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A Guide to Navigating Life with a DUI or DWI

You're driving home after a few drinks at dinner when the red and blue lights begin flashing in your rearview mirror; your stomach plummets as you realize you're about to be charged with a DUI or DWI.

Or the worst happens: you wake up in a jail cell the morning following a night out with friends with no recollection of how you ended up behind bars. The patrolling officer glares at you as he passes, ignoring your desperate questioning: "What happened? Why am I here?"

You soon find out you were arrested for vehicular manslaughter. You killed a mother and her newborn child while driving 100 MPH on the freeway. You don't even remember it happening.

DUI Statistics

  • 28.7 million individuals drove under the influence of alcohol in 2013
  • Every day, an admitted 300,000 people drink and drive
  • 28 people died from an alcohol-impaired car crash every day in 2015
  • A person is injured in a drunk driving accident every two minutes
  • More than 160 million people were arrested for a DUI in 2013

Outlined in this guide are some of the legal repercussions for driving under the influence, what to do if you are arrested or convicted, and how to manage after you go through the experience. Your life will not end if you are charged with a DUI or DWI but you will face significant challenges.

Most people don't realize how quickly the legal limit for driving under the influence can be reached when they're out for the night and drinking without planning ahead.

If you or a loved one were one of those who found themselves in the back of a police car after driving under the influence, this guide is for you.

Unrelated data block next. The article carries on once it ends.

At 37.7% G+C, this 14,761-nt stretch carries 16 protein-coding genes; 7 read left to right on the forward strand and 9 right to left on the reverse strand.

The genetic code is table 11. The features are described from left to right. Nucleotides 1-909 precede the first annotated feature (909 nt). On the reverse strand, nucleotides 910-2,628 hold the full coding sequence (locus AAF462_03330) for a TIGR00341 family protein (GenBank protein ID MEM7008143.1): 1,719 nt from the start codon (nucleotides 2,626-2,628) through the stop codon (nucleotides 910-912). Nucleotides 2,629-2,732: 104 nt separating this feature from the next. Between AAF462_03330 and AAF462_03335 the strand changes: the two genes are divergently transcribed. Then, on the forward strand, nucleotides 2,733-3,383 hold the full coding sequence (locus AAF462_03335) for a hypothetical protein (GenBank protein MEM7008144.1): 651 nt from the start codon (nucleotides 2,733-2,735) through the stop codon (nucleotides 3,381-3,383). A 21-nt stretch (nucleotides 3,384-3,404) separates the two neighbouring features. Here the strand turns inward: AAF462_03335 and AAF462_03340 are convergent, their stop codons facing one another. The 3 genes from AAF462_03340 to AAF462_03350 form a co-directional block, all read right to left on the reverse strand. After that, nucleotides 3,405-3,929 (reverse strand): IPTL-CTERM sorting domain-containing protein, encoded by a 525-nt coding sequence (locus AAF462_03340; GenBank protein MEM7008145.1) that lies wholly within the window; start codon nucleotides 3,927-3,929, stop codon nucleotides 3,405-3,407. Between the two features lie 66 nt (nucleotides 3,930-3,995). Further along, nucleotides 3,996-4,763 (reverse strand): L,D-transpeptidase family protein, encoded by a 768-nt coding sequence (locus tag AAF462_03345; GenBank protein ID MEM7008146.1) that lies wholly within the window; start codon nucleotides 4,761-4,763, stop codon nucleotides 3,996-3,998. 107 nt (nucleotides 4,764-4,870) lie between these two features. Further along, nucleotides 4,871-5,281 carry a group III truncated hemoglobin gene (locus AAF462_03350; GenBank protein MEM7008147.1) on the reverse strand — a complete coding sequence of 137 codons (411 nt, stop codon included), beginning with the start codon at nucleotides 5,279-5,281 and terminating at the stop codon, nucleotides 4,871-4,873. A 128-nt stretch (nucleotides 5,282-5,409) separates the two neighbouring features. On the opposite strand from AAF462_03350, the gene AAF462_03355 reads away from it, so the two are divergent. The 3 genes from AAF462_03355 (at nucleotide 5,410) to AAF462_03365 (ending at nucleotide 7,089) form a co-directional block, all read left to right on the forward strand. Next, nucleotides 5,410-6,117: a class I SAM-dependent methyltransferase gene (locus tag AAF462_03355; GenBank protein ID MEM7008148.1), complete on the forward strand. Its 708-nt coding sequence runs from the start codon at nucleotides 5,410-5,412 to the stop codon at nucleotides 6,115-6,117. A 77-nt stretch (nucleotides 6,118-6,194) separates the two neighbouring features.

What is the legal limit for a DUI or DWI?

dui legal limit

The nationwide, federal limit for receiving a DUI for an adult ages 21 and over is a 0.08 percent blood alcohol concentration level (BAC). The average American male, standing at 195 pounds, reaches this level after 4 drinks are consumed in one hour. The average 165 pound woman hits the legal limit for a DUI after 2 drinks in an hour. One drink equals:

  • 1.5 ounces of liquor at 40% alcohol content
  • 5 ounces of wine at 12% alcohol content
  • 12 ounces of beer at 4.5% alcohol content

Most people don't realize how quickly the legal limit for driving under the influence can be reached when they're out for the night and drinking without planning ahead. Services like Uber and Lyft have likely saved thousands of lives since their inception as well as many from the legal repercussions of a DUI or DWI. It is absolutely necessary to consider how you'll get home if you plan to have more than one drink while you're out.

If you're operating a commercial vehicle, the legal limit is .04 percent. If you're under the age of 21, the limits for minors range from .00 percent (zero-tolerance laws) to .02 percent.

What is the difference between a DUI vs. DWI charge?

There are a few different terms for substance impaired driving, usually referred to as a DUI or DWI. These words are often used interchangeably and there generally is no difference to them other than the meanings of the acronyms. States use different terms to charge for drunk driving and some of them include:

  • DUI: Driving Under the Influence. Refers to individuals who were driving under the influence of alcohol specifically, with a BAC of .08 percent or greater, while operating a vehicle.
  • DWI: Driving While Intoxicated or Driving While Impaired. Individuals with this charge were under driving while their functioning was impaired by alcohol or drugs. They may or may not have had a BAC of .08 or greater, depending on the verbiage of the state.
  • DWAI: Driving While Ability Impaired. This refers to individuals who had impaired functioning due to alcohol or drugs but whose BAC was not greater than the legal limit.
  • DUIL: Driving Under the Influence of Liquor
  • DUII: Driving Under the Influence of Intoxicants. DUII refers to individuals whose BAC was greater than .08 percent
  • OUI: Operating Under the Influence. Used when the individual arrested was under the influence of alcohol. (used only in Maine, Massachusetts, and Rhode Island)